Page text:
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Simulating Success in Cologne with TOYOTA GAZOO Racing

June 8, 2022

We’re no strangers to working around the clock, but if you’re going to do an all-day work trip, you want it to be worthwhile. We’re well used to supporting our friends at TOYOTA GAZOO Racing Europe for a 24-hour stint – as we’re preparing for again at this weekend’s Le Mans – but our recent visit to the team’s incredible Cologne facility was an equally satisfying feat of endurance! 

We hadn’t graced the doors of the Marsdorf factory since February 2020, so it was a real pleasure to dust off the passport, search for the EU plug adaptor and make the comparatively short journey across the Channel. Of course, quite a bit has gone on since that last trip! For the sake of our own sanity, we’ll gloss over the agenda-delaying queue to get through border control.  

A grey overcast welcome didn’t cloud the magnitude and mystery of the TOYOTA GAZOO Racing Europe facility. You can’t help but wonder what is going on in the myriad rooms and corridors that complete the labyrinthine factory. There never seems enough time in a day trip to truly explore the facility, and this occasion was no different as we were on a tight schedule of which even the Le Mans 24 Hours organisers would be envious. 

In support of TOYOTA GAZOO Racing’s participation in the iconic La Sarthe race, we were tasked by TOYOTA Motor Europe to storyboard and direct four videos to premiere during the race week. The project was in collaboration with the event organisers Automobile Club de l’Ouest (ACO) to be promoted across their digital channels.  

Working in partnership with the film agency ETX Studio, our mission in Cologne was to capture the footage for the first video focused on the team’s highly impressive driving simulator. Given that once you’re inside the TGR-E factory you are strictly prohibited from taking any photos or videos, you can imagine that access to the simulator and any other rooms within the facility are very much limited to invited guests only.  

The simulator room is tucked away in a dark corner of a much bigger space, which in itself doesn’t sound that impressive. However, that much bigger space happens to be a secretive museum home to some of Toyota’s greatest competition cars from over five decades of racing. From record-breaking Le Mans cars to extreme Dakar vehicles, and iconic rally cars to incredible looking F1 machines, it’s a motorsport-enthusiast’s dream.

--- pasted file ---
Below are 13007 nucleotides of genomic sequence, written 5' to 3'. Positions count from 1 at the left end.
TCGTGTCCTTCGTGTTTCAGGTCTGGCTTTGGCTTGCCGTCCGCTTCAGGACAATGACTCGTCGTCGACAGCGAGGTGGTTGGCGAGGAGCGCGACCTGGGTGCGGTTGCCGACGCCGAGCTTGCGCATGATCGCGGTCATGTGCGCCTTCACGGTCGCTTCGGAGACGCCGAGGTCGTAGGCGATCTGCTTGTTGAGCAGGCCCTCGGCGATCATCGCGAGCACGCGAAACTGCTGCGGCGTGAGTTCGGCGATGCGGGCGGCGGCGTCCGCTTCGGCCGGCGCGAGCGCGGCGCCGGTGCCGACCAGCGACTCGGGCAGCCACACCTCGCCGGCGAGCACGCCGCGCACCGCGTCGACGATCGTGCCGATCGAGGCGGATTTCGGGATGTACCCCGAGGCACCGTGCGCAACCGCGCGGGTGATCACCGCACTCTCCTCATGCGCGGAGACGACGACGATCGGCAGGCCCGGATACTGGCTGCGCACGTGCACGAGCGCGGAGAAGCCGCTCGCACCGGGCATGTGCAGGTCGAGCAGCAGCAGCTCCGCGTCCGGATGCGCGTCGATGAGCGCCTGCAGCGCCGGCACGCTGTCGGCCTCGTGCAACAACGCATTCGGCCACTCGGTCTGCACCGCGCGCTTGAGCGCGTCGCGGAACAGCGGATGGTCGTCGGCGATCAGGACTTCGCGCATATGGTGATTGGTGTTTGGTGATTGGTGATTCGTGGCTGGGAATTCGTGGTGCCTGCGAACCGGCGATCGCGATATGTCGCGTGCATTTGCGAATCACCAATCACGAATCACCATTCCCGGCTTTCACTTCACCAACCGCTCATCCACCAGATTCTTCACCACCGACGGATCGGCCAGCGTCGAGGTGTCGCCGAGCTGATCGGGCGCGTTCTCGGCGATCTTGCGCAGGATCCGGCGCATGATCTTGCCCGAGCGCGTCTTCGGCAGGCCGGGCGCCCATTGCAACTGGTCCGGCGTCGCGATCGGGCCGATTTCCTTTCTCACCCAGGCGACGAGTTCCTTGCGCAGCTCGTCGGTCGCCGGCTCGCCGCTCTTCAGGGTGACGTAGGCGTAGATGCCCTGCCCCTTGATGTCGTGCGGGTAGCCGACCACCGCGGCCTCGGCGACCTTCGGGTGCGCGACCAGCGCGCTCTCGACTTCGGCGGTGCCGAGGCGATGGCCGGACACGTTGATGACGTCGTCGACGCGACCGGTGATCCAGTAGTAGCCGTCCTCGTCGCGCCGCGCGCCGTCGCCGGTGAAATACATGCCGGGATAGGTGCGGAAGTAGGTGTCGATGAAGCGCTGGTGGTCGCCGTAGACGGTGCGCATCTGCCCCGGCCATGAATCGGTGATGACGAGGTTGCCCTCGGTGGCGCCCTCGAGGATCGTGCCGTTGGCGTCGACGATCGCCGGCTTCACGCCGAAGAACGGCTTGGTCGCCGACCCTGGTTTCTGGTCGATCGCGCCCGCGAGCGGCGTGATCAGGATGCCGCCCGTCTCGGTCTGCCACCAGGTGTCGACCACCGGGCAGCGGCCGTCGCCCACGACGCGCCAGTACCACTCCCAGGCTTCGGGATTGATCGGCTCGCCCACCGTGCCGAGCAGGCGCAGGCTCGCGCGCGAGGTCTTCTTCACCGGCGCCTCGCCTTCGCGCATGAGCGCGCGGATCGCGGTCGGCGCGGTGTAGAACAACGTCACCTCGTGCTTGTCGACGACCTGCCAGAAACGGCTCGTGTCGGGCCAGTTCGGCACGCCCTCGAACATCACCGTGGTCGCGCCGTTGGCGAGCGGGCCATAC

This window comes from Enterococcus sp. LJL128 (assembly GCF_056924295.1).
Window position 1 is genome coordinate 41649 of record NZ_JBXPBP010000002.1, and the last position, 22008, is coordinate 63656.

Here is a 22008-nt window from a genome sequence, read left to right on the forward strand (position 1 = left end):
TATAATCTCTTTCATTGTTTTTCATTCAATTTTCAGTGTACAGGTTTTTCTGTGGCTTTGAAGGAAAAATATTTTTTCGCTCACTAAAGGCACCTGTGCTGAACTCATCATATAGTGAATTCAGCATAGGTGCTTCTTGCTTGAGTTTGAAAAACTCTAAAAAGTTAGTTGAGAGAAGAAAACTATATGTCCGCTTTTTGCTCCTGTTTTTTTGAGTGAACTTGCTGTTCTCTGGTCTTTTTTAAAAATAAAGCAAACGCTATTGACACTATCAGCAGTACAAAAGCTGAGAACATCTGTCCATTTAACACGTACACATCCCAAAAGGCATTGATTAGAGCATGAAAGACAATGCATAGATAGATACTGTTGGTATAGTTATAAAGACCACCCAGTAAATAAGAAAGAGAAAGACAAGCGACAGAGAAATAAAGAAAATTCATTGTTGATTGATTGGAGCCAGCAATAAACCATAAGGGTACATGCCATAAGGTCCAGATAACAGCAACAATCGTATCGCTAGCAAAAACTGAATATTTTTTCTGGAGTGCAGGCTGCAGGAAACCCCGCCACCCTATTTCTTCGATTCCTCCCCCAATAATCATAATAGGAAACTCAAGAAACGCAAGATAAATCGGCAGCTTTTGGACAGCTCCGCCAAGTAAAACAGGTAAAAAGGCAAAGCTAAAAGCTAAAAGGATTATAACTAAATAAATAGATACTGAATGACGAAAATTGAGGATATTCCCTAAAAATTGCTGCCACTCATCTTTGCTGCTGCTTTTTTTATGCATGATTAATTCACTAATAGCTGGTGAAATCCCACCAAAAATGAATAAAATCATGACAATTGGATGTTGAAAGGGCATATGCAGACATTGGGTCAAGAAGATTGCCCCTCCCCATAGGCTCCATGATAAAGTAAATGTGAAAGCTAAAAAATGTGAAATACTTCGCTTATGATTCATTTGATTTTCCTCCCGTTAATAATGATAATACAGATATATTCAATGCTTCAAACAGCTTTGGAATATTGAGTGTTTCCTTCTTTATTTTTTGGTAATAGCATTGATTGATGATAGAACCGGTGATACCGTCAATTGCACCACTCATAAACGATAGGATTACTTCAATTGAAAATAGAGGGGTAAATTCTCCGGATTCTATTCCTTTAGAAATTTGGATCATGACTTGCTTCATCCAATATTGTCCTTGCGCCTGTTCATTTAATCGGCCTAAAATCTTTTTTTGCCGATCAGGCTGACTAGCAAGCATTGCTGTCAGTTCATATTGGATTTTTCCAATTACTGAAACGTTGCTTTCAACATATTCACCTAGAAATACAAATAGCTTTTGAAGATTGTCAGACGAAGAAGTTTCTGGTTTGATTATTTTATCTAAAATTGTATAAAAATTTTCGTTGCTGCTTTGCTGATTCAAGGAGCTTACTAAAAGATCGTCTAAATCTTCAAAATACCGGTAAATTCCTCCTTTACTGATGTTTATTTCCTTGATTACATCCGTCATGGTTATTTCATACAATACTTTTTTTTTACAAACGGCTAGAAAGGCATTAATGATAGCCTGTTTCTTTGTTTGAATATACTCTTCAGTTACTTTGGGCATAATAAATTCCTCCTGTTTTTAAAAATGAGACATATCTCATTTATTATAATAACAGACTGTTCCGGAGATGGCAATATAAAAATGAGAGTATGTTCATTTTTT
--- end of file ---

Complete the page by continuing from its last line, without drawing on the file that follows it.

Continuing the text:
What makes it more impressive is that it’s not open to the public, therefore you stand there with all these awesome machines in front of you and no one else to compete for the same space or views. If you haven’t already checked it out, you can take a virtual tour here to give you a sense of the magic that lives underneath a giant wind tunnel.  

A few short steps away from the mightily impressive looking GT-One Le Mans car, and via a very heavy and thick door, you find yourself in the ultra hight-tech and modern simulator room. The front half of a TS050 HYBRID monocoque sits on top of some imposing robotic arms with a giant curved screen in front of it, and a large computer and engineering room behind it. 

Not only do we get to experience this facility in the flesh, but we also get an absolute treat of a three-time Le Mans winner sat behind the wheel providing us with a commentary of a lap around the 13.626km circuit! That person is of course none other than current Vice Chairman of TOYOTA GAZOO Racing Europe Kazuki Nakajima. Friendly, approachable, polite, knowledgeable, patient… we could go on, but in short, he was an absolute delight and pleasure to work with.  

While the three gentlemen from ETX Studios operated so incredibly efficiently, setting up and dismantling cameras in the blink of an eye, our role was to brief Kazuki on the script, ensure he was comfortable with what was being asked, lead the interviews, and make sure we had the right shots and right camera angles that were going to complete an end-product we could all be proud of. You don’t get many opportunities to be in this environment, so it was important we captured everything we needed… plus more. 

Kazuki oozed professionalism and was a natural in front of the camera, which made our lives a whole lot easier. We were also fortunate enough to get 30 minutes with Race Engineer Mathieu Galoche, an engaging personality who has, having previously been at Porsche, achieved so much already in his short career. Not as used to being interviewed in front of a camera, we had a job to do to ensure he felt relaxed and comfortable, of which he very quickly did so.  

Just like that, three hours after we began filming in the simulator, our work for the day was done. ETX packed their bags as proficiently as they had unpacked them, we shared a final word with Senior Communications Coordinator Sebastian Klein who we have worked closely with for several years, and back out of the heavy door we went.  

A punctual, on-agenda, and successful day. Shame the same couldn’t be said about the flight home… 

After a couple of weeks of editing, finding suitable b-roll footage, and pulling out the appropriate interview footage from the hours collected, the video went live on schedule and with approval and commendation from all parties involved.

You can watch the final video here

This Cologne trip catered for one of the four videos we were tasked with creating, therefore just a week later we packed our bags and went to Spa-Francorchamps in Belgium to capture the remaining footage. More on that in part two…

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